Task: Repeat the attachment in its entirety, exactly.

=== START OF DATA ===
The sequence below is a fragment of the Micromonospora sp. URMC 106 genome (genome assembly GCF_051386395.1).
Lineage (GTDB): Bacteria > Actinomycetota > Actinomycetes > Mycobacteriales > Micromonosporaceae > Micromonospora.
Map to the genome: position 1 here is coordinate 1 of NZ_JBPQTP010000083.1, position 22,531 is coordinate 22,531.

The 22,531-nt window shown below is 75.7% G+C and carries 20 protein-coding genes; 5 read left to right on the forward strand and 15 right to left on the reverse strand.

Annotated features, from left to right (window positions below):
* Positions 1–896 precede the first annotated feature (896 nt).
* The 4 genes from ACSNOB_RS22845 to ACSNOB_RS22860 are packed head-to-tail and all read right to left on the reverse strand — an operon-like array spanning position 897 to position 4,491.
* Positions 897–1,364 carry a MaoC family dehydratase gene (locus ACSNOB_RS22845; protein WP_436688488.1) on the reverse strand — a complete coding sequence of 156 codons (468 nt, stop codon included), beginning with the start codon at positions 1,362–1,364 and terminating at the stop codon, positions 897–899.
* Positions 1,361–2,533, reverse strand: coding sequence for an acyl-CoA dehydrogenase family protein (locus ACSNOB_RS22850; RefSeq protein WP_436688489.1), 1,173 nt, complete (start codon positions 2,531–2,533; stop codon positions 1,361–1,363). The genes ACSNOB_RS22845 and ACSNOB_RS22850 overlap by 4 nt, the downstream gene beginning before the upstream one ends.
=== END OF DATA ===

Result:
The sequence below is a fragment of the Micromonospora sp. URMC 106 genome (genome assembly GCF_051386395.1).
Lineage (GTDB): Bacteria > Actinomycetota > Actinomycetes > Mycobacteriales > Micromonosporaceae > Micromonospora.
Map to the genome: position 1 here is coordinate 1 of NZ_JBPQTP010000083.1, position 22,531 is coordinate 22,531.

The 22,531-nt window shown below is 75.7% G+C and carries 20 protein-coding genes; 5 read left to right on the forward strand and 15 right to left on the reverse strand.

Annotated features, from left to right (window positions below):
* Positions 1–896 precede the first annotated feature (896 nt).
* The 4 genes from ACSNOB_RS22845 to ACSNOB_RS22860 are packed head-to-tail and all read right to left on the reverse strand — an operon-like array spanning position 897 to position 4,491.
* Positions 897–1,364 carry a MaoC family dehydratase gene (locus ACSNOB_RS22845; protein WP_436688488.1) on the reverse strand — a complete coding sequence of 156 codons (468 nt, stop codon included), beginning with the start codon at positions 1,362–1,364 and terminating at the stop codon, positions 897–899.
* Positions 1,361–2,533, reverse strand: coding sequence for an acyl-CoA dehydrogenase family protein (locus ACSNOB_RS22850; RefSeq protein WP_436688489.1), 1,173 nt, complete (start codon positions 2,531–2,533; stop codon positions 1,361–1,363). The genes ACSNOB_RS22845 and ACSNOB_RS22850 overlap by 4 nt, the downstream gene beginning before the upstream one ends.